of their sputum to healthy people to pass off as their own in a scam to
gain medical grants.
An investigation by the West Cape News
identified people with TB charging R50-100 (Â£4.10-Â£8.20) for saliva
samples contained in bottles stolen from health clinics.
paper said that buyers of the samples were then able to get a card from
a clinic indicating they have TB and use this to fraudulently obtain a
temporary disability grant of R1,010 per month from the department of
It seems to be a competitive market:
A 54-year-old man told a reporter that he makes an average of R500 per
month from selling his saliva to people seeking to trick their way on
to the benefits system. But he said business was "not good" because so
many people were infected with TB in the township that he had a lot of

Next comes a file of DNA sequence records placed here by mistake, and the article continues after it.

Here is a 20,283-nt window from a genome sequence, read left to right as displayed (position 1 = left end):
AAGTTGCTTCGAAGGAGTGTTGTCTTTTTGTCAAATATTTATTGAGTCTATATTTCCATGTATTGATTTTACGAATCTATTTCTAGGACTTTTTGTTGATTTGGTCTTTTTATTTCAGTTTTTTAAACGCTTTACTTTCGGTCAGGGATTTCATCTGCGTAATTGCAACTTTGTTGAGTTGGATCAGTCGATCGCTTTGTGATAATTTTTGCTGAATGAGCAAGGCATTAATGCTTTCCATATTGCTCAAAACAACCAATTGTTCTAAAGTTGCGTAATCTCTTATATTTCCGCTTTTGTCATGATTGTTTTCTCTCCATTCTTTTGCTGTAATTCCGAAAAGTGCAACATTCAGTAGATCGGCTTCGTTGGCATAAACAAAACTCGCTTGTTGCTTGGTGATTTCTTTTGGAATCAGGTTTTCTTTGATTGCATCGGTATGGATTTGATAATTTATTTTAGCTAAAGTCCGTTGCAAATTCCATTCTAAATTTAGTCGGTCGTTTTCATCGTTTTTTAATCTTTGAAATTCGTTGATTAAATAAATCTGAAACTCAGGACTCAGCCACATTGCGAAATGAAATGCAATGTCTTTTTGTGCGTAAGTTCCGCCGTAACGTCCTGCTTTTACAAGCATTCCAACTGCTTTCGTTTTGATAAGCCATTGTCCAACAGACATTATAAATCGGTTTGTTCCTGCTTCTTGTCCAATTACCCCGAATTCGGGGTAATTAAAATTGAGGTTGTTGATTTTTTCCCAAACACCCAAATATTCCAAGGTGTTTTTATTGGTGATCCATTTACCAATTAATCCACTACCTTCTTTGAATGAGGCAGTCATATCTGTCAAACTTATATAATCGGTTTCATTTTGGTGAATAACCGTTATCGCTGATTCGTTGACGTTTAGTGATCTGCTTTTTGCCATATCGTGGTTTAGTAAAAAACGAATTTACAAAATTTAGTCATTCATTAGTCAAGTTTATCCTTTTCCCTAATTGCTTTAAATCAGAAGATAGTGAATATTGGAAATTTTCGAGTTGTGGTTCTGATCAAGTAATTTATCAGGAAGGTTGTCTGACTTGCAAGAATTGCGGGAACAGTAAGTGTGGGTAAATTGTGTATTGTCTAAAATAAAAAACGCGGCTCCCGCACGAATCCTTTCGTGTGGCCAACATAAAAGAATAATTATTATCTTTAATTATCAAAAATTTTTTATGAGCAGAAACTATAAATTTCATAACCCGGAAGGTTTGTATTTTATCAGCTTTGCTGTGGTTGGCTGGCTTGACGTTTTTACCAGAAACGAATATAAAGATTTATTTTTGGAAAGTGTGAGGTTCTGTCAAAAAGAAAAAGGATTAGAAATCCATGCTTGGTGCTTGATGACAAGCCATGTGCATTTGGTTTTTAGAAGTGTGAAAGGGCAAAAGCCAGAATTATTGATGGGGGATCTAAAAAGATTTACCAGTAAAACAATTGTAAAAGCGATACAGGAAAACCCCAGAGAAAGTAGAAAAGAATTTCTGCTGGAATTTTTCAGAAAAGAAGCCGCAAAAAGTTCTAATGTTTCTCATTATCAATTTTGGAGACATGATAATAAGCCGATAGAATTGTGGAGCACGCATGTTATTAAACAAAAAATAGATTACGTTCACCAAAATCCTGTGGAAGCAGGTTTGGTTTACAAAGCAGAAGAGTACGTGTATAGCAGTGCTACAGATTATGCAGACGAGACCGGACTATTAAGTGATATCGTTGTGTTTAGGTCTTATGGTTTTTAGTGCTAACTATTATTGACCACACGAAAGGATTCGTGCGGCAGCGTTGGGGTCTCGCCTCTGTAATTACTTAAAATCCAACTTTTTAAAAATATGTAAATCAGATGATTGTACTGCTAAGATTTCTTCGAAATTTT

I thank Jonathan Thomas for the pointer.
You will find a Collier essay on democracy and development along with numerous comments, including from Bill Easterly and Nancy Birdsall, all courtesy of Boston Review.
Easterly is not happy:
I have been troubled by Paul Collier’s research and policy advocacy for
some time. In this essay he goes even further in directions I argued
were dangerous in his previous work. Collier wants to de facto
recolonize the “bottom billion,” and he justifies his position with
research that is based on one logical fallacy, one mistaken assumption,
and a multitude of fatally flawed statistical exercises.
Nancy Birdsall suggests that donors support more investment in policing. She also notes:
The economy of sub-Saharan Africa–including Nigeria and South Africa–is smaller than the economy of New York City.
There is much more at the link.